Mrs. Kramer's Class Has Some Questions

(note: Sure it's been nearly 8 months since I returned from Japan, but this piece just seemed to trickle together very slowly.)

Being that my mother has been an elementary school teacher for over thirty years, my teaching in elementary and middle schools in Japan was ripe for experimental exchange between our students. My mother curated a set of questions from her students for me to ask mine. Some of these questions I was simply able to answer myself, while others are the result of my polling various different students and getting a feel for the best answer. My students really enjoyed knowing they were getting questions from Miami. After I returned to Miami from Fuji City, I came into my mother's class room and spent time with her students, presenting them with the answers from the Japanese students as well as fielding any new questions they may have had. It was great experience for both the students and myself.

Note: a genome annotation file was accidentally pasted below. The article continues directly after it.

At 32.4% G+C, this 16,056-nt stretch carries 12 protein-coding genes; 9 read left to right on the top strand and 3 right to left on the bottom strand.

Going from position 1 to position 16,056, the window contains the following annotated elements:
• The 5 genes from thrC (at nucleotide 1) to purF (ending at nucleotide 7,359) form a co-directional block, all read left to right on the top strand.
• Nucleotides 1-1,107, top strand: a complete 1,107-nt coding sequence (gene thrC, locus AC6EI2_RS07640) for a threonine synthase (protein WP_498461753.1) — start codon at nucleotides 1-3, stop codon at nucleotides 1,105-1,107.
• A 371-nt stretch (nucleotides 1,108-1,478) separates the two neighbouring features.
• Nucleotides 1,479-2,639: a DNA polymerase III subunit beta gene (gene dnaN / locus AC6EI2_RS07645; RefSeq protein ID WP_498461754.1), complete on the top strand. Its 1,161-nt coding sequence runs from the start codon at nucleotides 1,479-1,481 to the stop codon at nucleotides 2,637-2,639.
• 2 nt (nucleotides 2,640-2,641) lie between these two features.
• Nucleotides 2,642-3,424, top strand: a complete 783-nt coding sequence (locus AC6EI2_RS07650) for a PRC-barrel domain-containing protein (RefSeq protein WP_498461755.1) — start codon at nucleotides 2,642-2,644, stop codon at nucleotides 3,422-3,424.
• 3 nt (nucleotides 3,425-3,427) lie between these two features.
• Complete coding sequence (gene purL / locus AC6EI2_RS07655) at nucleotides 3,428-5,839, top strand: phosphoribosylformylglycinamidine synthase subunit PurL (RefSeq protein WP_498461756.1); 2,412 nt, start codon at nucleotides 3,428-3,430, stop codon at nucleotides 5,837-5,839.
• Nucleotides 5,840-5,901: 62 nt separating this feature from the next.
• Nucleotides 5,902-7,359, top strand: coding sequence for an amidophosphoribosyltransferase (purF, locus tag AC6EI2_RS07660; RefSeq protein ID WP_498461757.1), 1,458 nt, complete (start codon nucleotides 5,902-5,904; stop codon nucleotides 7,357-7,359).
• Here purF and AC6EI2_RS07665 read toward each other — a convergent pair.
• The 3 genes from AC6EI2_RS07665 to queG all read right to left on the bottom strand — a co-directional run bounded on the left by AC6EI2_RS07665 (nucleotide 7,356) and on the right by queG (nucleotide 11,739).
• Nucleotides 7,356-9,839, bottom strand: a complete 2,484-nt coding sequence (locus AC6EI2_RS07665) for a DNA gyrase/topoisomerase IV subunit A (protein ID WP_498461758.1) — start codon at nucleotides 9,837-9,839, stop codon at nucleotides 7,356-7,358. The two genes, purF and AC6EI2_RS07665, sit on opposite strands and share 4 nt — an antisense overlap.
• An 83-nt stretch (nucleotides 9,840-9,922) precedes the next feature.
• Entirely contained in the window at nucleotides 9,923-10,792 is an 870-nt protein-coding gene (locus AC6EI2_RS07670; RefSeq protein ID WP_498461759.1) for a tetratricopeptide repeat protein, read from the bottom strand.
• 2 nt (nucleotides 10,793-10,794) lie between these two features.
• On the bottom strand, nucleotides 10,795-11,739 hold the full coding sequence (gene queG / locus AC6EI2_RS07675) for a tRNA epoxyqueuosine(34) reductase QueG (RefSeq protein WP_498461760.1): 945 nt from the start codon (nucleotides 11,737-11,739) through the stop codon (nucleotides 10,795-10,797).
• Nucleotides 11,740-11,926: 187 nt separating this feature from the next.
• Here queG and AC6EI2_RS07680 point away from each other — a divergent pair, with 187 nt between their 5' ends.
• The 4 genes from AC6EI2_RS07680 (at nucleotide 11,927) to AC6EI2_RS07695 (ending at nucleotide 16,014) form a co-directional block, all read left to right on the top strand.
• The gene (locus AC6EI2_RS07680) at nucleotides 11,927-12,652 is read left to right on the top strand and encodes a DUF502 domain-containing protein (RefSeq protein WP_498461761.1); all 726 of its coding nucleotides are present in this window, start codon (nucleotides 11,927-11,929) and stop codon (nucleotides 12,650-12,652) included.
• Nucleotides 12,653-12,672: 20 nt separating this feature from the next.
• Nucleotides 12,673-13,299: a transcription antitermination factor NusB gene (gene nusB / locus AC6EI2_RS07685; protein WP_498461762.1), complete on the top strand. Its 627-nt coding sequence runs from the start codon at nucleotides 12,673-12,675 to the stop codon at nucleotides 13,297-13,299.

1.  "How do you say Good morning in Japanese?" Ohayou gozaimasu, pronounced phonetically as “Ohio go-zai-mas” 2.  "What are the most important things that Mr. Kramer has taught you?" My students felt that "Hello" and "Thank you" were the most helpful. 3.  "What important celebrations are part of Japanese culture?  How do you celebrate them?" The most important holiday on the Japanese calendar is Shogatsu, which are New Years Day celebrations. New Years Eve is not a big party day as it is in much of the western world. Not long after the clock strikes midnight, the people of Japan go to sleep so they can rise early to go to the Shinto temple the next morning. Some of the more clever students responded with “My birthday!” 4.  How much time do you spend on homework after school, and on weekends? Japanese school usually runs from 7:30 AM until 3:20 PM, but more often than not, students come to school early and leave late to participate in club activities (sports, academics, competition practices) often not leaving until 6:00 PM. After that, most all students attend juku, which are cram schools tutoring students in various subjects such as English and math. Juku often goes on until 9:00 PM or even later. Some students will usually study or do homework upon returning home. So the answer to the question is “quite a lot.” 5.  How much do you read after school? Reading is hugely popular in Japan, in my junior high school there were always lines out the library door during recess of kids returning and checking out stacks of books, often 10 or 20 high. Many students will read recreationally between classes, comic books being especially popular, but novels of a wide range of genres are also read. So the answer to the question is, again, “quite a lot.” 6.  What do you like the most about your country? “Peace!” and “sushi” were  easily the most popular answers. 7.  Do you know enough English that you can flaunt it to other people? As an indication of the answer, only a select few of my students would even understand what this question means. 8.  If you could go anywhere in Japan, where would you go?  and why? Hokkaido and Okinawa are by far the most common answers to this question. These locations are much like Alaska and Hawaii of the US. Hokkaido is the northern most island of Japan, with abundant snowfall and distinct cuisine. The Sapporo Winter Festival is by far the most popular festival in Japan. Okinawa is the southernmost island group in Japan, actually being closer to Taiwan than to main land Japan, and is seen as a tropical paradise. 9.  How fast does the bullet train go? 240-300 km/h (149-186 mph)! 10.  What kind of sports do you like to play? Basketball and soccer are by far the most popular sports in my junior high school, with baseball close behind in third. We actually had the number one boys basketball team, number one softball team and number one boys soccer team in Fuji City for the 2010/2011 school year. 11.  What is the favorite food in Japan? As far as Japanese food goes, sushi and various types of fish were popular answers, but the winner, by far, was ramen noodles. Ramen is basically Japanese fast food; cheap, delicious and leagues better than the Cup Noodle we associate ramen with in the States. Outside of Japanese food, McDonald’s is also a big favorite. Some of my students have such an affinity for the Golden Arches that they thought it to be Japanese and called me a liar when I told them it was from America. 12.  What is the most popular sport that people like? Baseball is by far the most popular sport in Japan. Some of my students are under delusions that soccer or basketball are number one, but that’s usually because they play those sports for the school team. Soccer has definitely been gaining popularity in the nation and grows larger with each passing FIFA World Cup. 13.  What is the best part of living in Fuji City? I exclusively received two answers, “views of Mt. Fuji” and “my house.” A testament of the exciting metropolis that Fuji City is. 14.  Does Mr. Kramer speak Japanese very well? “Oh yes, very well, very good.” They are liars.